hi eke, do you have a skimmer unit in your pond, this would redue the amount of floating debrie , and very simple to set up. Skimmer to filter .....return to pond via waterfall or outlet to pond
     
    whiskey, Aug 19, 2011
    #7
  8. eke

    Waterbug

    Joined:
    Apr 10, 2010
    Messages:
    3,195
    Likes Received:
    1,267
    Location:
    Phoenix AZ
    I assume the stuff floating on the surface is dead and dying algae. It breaks up when stirred? It was single cell algae suspended algae at one time. Over time, maybe a few weeks, it will sink on of sight. Stirring it daily would speed up the process if you like.

    A skimmer is the easiest removal method, if you have one.

    It can be netted out with a fine net.

    You can also dip a bucket so it just breaks the surface and surface tension will pull the stuff into the bucket. Same way a skimmer works. But this takes forever.

    Vacuuming the bottom can help reduce the length of the problem. It's kind of a cycle. The algae start to form colonies (clumps) as protection against the sun's UV rays. After a while the colonies start to die (individual cells in the clump) and they sink to the bottom. As the dead cells decompose gas in the clump cause them to float to the surface. The gas is released after a few days and the clump returns to the bottom. More gas forms and the cycle repeats until the clump is completely decomposed. So vacuuming can get you ahead of the game, reducing the amount of stuff in the cycle. The stuff on the surface appears to be the same stuff day after day but is actually new stuff coming up from the bottom.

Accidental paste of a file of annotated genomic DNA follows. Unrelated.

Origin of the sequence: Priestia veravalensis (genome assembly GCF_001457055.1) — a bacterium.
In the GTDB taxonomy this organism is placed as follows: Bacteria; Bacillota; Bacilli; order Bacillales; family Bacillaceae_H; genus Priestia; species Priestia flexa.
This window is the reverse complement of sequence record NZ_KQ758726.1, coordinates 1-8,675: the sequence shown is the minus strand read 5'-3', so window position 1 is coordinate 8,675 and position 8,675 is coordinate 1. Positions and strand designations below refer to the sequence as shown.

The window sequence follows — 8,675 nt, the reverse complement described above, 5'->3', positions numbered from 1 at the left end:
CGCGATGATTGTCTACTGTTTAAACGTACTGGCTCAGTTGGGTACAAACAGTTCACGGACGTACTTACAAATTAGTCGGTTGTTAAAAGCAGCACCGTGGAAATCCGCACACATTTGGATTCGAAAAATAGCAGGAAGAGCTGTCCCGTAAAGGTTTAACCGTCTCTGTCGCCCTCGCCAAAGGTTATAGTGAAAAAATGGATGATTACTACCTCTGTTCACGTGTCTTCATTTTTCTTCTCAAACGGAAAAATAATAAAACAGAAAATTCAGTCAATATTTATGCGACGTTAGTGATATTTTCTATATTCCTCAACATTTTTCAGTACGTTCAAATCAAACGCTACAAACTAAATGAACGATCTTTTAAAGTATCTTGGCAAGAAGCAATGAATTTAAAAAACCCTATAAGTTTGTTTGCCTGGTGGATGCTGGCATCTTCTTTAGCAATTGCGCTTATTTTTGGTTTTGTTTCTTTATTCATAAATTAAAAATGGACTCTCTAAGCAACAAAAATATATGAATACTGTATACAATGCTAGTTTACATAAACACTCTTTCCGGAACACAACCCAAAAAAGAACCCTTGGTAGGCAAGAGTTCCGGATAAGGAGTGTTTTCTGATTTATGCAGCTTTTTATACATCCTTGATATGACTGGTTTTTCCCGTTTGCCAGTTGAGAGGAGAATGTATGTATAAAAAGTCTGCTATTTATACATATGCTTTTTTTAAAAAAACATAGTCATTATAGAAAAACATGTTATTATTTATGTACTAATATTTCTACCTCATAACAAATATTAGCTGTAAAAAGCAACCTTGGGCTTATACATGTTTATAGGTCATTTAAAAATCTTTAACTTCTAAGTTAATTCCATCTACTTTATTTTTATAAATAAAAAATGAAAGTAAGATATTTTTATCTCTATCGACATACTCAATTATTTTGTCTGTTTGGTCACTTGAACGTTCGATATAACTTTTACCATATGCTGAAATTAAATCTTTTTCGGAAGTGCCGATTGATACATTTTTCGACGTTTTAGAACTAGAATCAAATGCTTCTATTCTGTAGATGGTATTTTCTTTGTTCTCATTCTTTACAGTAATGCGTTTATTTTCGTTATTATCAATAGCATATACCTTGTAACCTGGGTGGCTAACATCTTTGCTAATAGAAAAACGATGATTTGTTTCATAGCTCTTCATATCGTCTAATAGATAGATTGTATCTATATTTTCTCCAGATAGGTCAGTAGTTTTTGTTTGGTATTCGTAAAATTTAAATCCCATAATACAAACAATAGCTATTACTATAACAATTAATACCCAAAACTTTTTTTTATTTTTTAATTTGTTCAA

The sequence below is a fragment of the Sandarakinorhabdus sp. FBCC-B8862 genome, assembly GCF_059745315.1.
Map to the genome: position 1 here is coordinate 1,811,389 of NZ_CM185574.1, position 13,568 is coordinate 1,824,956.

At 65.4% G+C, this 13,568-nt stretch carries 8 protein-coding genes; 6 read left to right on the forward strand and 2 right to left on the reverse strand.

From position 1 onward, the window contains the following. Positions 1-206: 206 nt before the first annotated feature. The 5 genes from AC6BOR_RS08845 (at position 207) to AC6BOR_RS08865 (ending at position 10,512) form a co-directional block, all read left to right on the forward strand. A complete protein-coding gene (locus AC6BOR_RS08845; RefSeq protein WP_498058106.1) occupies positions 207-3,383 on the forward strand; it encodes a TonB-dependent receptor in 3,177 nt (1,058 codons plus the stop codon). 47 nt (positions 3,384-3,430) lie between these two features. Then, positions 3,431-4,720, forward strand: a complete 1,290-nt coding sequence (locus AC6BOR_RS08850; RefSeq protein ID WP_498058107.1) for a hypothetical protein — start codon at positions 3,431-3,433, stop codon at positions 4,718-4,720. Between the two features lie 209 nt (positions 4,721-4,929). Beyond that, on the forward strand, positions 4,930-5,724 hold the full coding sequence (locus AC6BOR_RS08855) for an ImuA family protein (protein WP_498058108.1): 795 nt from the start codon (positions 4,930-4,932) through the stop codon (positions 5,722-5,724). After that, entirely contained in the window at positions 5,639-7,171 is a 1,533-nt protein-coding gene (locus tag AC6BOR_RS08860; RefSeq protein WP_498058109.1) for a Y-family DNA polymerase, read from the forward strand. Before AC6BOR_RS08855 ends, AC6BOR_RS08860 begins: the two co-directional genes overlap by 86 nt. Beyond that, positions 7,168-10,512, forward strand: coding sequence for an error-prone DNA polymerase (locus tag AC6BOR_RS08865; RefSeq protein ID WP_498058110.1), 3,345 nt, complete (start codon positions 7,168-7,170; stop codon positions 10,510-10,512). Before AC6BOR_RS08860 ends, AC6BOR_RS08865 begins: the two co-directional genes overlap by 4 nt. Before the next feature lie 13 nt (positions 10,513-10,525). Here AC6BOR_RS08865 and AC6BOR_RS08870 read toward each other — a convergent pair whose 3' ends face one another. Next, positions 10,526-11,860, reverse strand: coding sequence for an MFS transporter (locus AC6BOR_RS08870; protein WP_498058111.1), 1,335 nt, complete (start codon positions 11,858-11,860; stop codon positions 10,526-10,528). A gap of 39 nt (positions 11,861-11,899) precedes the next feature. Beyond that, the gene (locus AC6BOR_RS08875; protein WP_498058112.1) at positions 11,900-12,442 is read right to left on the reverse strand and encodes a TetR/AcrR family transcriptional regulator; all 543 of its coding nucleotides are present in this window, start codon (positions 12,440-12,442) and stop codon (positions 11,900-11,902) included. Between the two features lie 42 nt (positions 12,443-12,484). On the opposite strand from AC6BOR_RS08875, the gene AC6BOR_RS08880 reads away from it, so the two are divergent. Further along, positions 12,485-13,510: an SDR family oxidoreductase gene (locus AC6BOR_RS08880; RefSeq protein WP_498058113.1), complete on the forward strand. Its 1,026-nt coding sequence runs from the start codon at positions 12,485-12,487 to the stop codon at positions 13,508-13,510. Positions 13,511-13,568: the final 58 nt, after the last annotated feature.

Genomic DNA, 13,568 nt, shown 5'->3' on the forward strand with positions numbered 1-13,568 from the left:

However, just stirring the bottom can speed up the decomposition and shorten the time you see stuff on the surface. Just like turning a composite pile.

    Once completely decomposed the clumps start to fall apart and appear suspended in the water column as ting flecks of pale brown/gray bits the size of ground pepper. These will stay in the water column for years. This stuff can very effectively be removed with a fabric filter or any good mechanical filter. I think the fabric is best for this stuff because it's 100% effective, easy, cheap. 2 - 3 days and the water is clear.
     
    Waterbug, Sep 11, 2011
    #8
    1. Advertisements

Ask a Question

Want to reply to this thread or ask your own question?

You'll need to choose a username for the site, which only take a couple of moments (here). After that, you can post your question and our members will help you out.